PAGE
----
A bipartisan policy must take shape for the United States to “out-compete” China, U.S. Democratic Senator Chris Coons told Reuters on Friday.
“Xi Jinping and the Chinese Communist Party are convinced that America’s in decline, that the United States and our system are broken and weakening,” he said referring to China’s leader. “It’s up to us to show that they are vibrant and strong and capable of solving problems.”
And if democratic countries cannot agree on common rules in the digital realm, China could end up setting the rules for large swathes of the world. The result would be a technosphere engineered for the comfort and support of autocracies, The Economist adds.
The urgency, scope, and complexity of the China challenge, which is likely to dominate U.S. foreign policy for many administrations, requires a “return to fundamentals,” according to a new report from the State Department’s Policy Planning staff. But while the document provides a nuanced diagnosis, it is short on prescriptions, some suggest, although two former State Department analysts advocate placating Beijing by ending assistance to China’s civil society.
A back-to-basics approach for the U.S. entails an obligation to “fortify the free, open, and rules-based international order that it led in creating after World War II, which is composed of sovereign nation-states and based on respect for human rights and fidelity to the rule of law,” say the authors of The Elements of the China Challenge, characterized by a recent Halifax International Security Forum (HFX) report as the new “Greatest Game.”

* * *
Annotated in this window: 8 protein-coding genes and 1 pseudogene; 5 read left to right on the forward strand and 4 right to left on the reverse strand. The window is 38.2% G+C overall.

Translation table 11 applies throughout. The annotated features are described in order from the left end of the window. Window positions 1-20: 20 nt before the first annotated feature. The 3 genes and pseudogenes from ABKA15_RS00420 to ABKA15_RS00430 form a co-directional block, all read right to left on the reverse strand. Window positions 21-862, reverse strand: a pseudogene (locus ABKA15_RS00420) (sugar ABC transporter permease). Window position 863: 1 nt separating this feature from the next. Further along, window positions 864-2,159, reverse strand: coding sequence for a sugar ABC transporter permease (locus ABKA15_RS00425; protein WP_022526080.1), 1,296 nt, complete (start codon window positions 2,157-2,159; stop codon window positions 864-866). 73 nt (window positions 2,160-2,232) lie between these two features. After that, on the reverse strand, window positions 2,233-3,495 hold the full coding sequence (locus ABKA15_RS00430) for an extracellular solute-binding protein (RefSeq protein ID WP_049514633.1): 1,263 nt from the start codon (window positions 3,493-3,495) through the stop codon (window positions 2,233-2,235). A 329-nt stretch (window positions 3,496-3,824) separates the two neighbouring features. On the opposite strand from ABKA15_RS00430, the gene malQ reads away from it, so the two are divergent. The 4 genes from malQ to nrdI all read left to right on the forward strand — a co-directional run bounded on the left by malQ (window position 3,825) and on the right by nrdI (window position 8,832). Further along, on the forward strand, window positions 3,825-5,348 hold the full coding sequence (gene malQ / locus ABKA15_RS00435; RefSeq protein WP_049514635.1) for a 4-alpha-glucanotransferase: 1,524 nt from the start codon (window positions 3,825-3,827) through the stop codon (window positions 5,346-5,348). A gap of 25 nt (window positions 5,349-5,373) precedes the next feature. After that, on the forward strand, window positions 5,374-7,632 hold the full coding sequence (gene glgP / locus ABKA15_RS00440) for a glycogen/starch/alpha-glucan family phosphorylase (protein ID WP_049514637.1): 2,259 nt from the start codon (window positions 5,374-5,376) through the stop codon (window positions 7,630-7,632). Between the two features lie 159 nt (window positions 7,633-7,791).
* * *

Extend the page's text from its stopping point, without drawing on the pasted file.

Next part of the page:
The CCP’s “discipline and ruthlessness have enabled it to marshal vast resources and patiently pursue the production of wealth at home and the acquisition of power and influence abroad.” Consequently, it is “unreasonable to suppose that today’s leaders of the Chinese Communist Party …… comprehend domestic politics and world affairs as do the United States and other liberal democracies,” it notes, observing that, in recent years, the CCP has:
- consolidated authority and — by nefarious means ranging from digital surveillance to strict indoctrination to concentration camps for religious and ethnic minorities – — intensified the subordination of PRC citizens to party-defined collective interests;
- developed — and acquired illegally in many instances — advanced technologies not only to control its own population but also to collect data on persons across the globe and to build a world-class military;
- pursued extravagant claims in, and militarization of, the South China Sea in brazen defiance of international law while crushing freedom in Hong Kong and threatening to do the same in Taiwan;
- undertaken major infrastructure and investment projects, debt-trap diplomacy, and other predatory economic practices in every region of the world, the better to induce or compel sovereign nation-states, particularly their governing and business elites, to aid and abet China in the reshaping of world order;
- leveraged its integration into international organizations to infuse them with norms and standards rooted in the party’s authoritarianism.
In one respect, the threat resembles that presented by the Soviet Union during the Cold War. While the Soviets blended communism with traditional Russian chauvinism, Chinese authoritarianism “combines communism and a hyper-nationalist interpretation of China’s status and destiny,” the paper adds. But there is also a vital difference.